At the Lenin Museum, outside Moscow, curator Natalya Victorovna promises "a true Soviet-era experience." Some die-hard Communists still come, but attendance has dwindled, and the museum is struggling.
LENINLAND brilliantly captures the absurdities, contradictions, and surreal moments that come with trying to maintain a shrine to the father of a political system few want to see return. A Christmas tree stands near the feet of an enormous statue of Lenin. An Orthodox church is going up next door. Reel-to-reel tapes boom information about the electrification of Russia into empty rooms.
At the heart of the film lies curator Victorovna, a true believer in the Communist dream and a stickler for detail. She admits to a fondness for material goods, says she could stand to have a higher salary, and argues the fine points of Marxism with co-workers.
Now, she finds herself fighting a new director who cares more about marketing than historical content, and who threatens to cancel the museum's new showpiece - an exhibit to commemorate the 90th anniversary of the founding of the USSR.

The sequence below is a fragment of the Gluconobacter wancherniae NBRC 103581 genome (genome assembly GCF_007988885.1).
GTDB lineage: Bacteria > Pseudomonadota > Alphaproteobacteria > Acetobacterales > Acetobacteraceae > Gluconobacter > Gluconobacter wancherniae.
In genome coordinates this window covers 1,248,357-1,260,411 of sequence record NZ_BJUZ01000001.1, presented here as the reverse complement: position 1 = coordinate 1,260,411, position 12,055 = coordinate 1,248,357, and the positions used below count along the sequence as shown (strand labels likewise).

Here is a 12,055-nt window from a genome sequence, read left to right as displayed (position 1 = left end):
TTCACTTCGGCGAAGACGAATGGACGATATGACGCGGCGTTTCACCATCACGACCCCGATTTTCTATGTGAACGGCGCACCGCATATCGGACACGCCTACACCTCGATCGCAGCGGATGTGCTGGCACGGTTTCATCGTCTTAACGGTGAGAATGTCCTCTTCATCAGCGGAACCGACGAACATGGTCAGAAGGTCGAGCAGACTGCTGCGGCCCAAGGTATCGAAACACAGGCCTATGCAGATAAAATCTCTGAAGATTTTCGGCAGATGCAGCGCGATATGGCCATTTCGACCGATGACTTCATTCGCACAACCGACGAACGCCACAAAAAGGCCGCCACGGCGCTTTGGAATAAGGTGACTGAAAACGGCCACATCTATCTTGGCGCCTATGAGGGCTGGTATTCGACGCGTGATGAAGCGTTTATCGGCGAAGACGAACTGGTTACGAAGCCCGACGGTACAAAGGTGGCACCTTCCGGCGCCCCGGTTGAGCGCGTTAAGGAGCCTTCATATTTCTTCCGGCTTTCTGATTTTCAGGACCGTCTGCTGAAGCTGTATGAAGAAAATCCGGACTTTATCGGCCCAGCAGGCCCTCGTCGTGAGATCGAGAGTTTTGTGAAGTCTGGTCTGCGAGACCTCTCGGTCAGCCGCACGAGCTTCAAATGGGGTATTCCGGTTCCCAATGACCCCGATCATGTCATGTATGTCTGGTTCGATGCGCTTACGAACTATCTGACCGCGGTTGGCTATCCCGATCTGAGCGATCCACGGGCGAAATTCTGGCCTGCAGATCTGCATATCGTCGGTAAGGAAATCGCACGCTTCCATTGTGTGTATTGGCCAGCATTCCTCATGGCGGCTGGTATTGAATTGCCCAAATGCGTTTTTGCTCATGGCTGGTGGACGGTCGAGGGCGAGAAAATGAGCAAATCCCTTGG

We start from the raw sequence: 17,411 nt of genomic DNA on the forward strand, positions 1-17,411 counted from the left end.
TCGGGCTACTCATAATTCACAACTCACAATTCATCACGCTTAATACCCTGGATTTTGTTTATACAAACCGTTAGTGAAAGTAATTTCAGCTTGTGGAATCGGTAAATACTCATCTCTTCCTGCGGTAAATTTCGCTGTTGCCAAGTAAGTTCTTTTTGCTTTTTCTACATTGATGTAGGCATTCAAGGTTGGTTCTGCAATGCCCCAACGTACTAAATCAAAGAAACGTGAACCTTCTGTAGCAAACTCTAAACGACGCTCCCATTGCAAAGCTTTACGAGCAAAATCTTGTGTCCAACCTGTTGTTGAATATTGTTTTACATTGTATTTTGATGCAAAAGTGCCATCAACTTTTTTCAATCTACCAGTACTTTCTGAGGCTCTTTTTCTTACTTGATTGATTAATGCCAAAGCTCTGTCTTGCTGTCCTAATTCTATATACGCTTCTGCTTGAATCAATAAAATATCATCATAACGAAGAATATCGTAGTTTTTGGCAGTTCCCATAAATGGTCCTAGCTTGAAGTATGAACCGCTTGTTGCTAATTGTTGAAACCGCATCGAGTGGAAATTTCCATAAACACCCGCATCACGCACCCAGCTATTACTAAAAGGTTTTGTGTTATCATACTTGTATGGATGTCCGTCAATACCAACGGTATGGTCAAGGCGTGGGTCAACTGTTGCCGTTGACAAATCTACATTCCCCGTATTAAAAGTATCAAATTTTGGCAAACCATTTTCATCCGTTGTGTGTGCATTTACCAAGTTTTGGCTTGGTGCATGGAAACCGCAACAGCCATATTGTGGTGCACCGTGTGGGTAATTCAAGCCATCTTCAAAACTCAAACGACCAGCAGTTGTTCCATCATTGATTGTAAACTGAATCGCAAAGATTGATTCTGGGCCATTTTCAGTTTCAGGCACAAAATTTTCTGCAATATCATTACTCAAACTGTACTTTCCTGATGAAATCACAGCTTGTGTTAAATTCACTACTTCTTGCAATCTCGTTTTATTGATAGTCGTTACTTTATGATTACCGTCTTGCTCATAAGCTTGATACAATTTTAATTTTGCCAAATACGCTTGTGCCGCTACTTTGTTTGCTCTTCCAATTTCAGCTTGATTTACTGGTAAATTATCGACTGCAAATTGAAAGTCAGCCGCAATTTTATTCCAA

"“LENINLAND is a good doc: short, absurd, indicative of how far the country has come." —Erik Lundegaard
Award from Guild of Cinema Critics and Cinema Researchers, 2013 Stalker HRFF Moscow
2014 Seattle International Film Festival
2014 Vladivostok IFF of Asian-Pacific Countries
Award for Best Russian Debut Film, 2014 Message to Man IFF St. Petersburg
Grand Prix, 2014 Magas Tourist FF "Rendezvous with Russia"
Press Award, 2014 Yekaterinburg IDF ROSSIJA
Best Documentary Director Award, 2014 Russian FF KINO Genève
2014 Verzio HRFF Budapest
"It would have been easy for Askold Kurov to make fun of the museum. He does not. He brings forward the institution, lets the viewer see it, meet the ones who work there and let them take the floor. A fine choice." —Filmkommentaren
"A funny, moving, profound view into the past, present and future of the Lenin cult. Highly recommended. —Educational Media Reviews Online